US 4733638 A
A security starting system for a motor vehicle is disclosed. The system includes a portable hand-held transmitting device carried in the passenger compartment of the vehicle; by the operator and a receiving device located in the housing of the starter in the engine compartment of the vehicle. An operator desiring to start the vehicle actuates the transmitter. When the receiver detects the transmitted signal, it produces an electrical signal which closes a switch connected in series to the motor vehicle ignition system thereby allowing the ignition switch of the ignition system to start the vehicle.
1. A security starting system for a motor vehicle having a passenger compartment with an ignition switch therein and an engine compartment with an engine including a starter motor housing for protectively enclosing a starter motor controlled by a relay as part of a starter circuit for starting the engine of the motor vehicle, said security starting system comprising:
transmitting means operative to transmit an electromagnetic signal in response to actuation thereof; receiving means operative to receive said electromagnetic signal transmitted by the transmitting means and to produce an electrical signal during times in which the receiving means receives the electromagnetic signal; and
including a timer in said starter motor housing and an antenna connected to said receiving means in said starter motor housing and extending remotely to said starter motor housing for delivering the electromagnetic signal transmitted by said transmitting means; and
switch means responsive to said electrical signal for controlling a period of time when said relay may be energized for operating said starter motor to start the engine of the motor vehicle by closing of the ignition switch.
2. The starting system of claim 1 wherein the transmitting means comprises a driver hand-held transmitter.
3. The starting system of claim 2 wherein the transmitting means includes a radio frequency transmitter, a power supply and a portable housing, said transmitter and said power supply being located within said portable housing.
4. The starting system of claim 3 wherein the radio frequency transmitting means is removably located proximate to the ignition switch.
5. The starting system according to claim 1 wherein said transmitting means comprises an infrared transmitter.
6. The starting system according to claim 1 wherein said transmitting means comprises an audio transmitter.
7. The starting system of claim 1 wherein the antenna extends into the passenger compartment of the motor vehicle.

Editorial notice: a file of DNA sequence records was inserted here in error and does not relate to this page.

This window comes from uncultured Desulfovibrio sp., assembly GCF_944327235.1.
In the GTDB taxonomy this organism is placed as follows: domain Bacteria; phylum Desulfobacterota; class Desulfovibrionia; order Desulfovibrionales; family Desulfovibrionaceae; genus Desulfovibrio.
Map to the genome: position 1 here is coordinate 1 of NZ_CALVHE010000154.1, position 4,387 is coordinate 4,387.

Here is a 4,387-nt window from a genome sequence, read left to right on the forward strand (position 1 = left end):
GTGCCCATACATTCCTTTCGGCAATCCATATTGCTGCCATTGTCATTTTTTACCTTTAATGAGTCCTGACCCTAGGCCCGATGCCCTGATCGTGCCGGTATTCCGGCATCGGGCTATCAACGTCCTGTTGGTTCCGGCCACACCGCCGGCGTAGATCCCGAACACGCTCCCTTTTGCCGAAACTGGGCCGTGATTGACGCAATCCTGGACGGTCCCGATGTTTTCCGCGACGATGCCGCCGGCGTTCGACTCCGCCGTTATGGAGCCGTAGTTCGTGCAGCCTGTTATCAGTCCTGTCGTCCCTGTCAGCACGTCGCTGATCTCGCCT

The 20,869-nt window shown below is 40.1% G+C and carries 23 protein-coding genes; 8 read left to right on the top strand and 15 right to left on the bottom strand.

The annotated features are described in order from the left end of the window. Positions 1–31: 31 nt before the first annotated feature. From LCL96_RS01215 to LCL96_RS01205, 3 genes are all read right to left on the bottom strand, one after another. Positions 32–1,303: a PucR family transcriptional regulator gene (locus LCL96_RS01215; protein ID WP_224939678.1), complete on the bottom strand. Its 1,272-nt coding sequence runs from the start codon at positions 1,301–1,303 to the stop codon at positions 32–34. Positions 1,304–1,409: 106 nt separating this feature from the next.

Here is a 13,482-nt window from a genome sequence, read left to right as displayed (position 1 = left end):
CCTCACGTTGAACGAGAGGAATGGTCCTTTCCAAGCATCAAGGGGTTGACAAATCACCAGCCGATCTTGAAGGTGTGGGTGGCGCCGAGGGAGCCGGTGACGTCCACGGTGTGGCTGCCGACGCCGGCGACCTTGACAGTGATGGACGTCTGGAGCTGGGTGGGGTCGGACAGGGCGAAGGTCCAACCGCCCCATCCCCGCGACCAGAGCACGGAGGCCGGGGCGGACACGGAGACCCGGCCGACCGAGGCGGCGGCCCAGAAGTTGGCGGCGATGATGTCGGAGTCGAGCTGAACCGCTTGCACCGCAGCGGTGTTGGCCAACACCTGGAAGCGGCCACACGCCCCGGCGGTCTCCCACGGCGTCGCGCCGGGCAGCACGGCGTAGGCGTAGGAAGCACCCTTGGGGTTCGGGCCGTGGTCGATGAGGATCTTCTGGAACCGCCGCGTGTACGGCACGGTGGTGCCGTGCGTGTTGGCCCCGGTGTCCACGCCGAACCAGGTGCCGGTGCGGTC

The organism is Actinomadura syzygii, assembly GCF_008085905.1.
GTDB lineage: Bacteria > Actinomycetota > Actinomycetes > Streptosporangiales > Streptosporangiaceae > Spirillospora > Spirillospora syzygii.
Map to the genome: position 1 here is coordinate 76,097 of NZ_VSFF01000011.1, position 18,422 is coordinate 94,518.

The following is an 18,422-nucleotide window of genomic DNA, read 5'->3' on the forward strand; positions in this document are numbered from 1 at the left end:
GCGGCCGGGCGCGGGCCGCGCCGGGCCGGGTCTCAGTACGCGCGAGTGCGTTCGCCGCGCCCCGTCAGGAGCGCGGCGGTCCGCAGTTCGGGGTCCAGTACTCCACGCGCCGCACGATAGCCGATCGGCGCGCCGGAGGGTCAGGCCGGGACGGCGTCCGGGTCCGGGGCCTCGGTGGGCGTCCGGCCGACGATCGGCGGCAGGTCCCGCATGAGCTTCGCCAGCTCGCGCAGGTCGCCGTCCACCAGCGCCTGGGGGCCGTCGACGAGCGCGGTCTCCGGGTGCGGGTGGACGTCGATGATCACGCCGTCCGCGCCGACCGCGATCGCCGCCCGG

8. The starting system of claim 1 wherein the switch means includes a relay and a normally open contact responsive thereto, with said relay being reset a certain period of time after responding to the electrical signal produced by the radio receiving means, and said normally open contact being connected in a series connection in the ignition system circuit.
9. The starting system according to claim 1 wherein said transmitting means includes a rechargeable battery and means for recharging said batteries.
10. The starting system according to claim 9 wherein said means for recharging said battery include a receptacle for a cigarette lighter in the passenger compartment of the motor vehicle.
Referring now to FIG. 1, there is shown a conventional motor vehicle 10 containing a passenger compartment 12 and an engine compartment 14 containing an engine 15. An ignition system circuit consisting of a battery power source 16, an ignition key switch 18, and a starter mechanism 20, is connected in series by wires 22, 24 and 26. Starter mechanism 20 includes a housing 28 and an armature 30 with a pinion 32 attached to the end thereof. When the ignition system circuit is closed, a magnetic field is produced inside the starter 20 which, in turn, causes armature 30 to be translated and rotated. Translation of the armature 30 causes the pinion 32 to contact a flywheel 34. Rotation of the flywheel 34 is caused by rotation of armature 30, and, in turn, causes the engine 15 of the motor vehicle to "start".
As shown in the partial block diagram and partial schematic of FIG. 2, the security system of the present invention inserts an additional switch means 36 in series into the ignition system circuit. In the preferred embodiment, the switch means 36 is located inside the protective housing 28 of the starting mechanism 20. Only when switch means 36 is closed may the engine of the motor vehicle be started.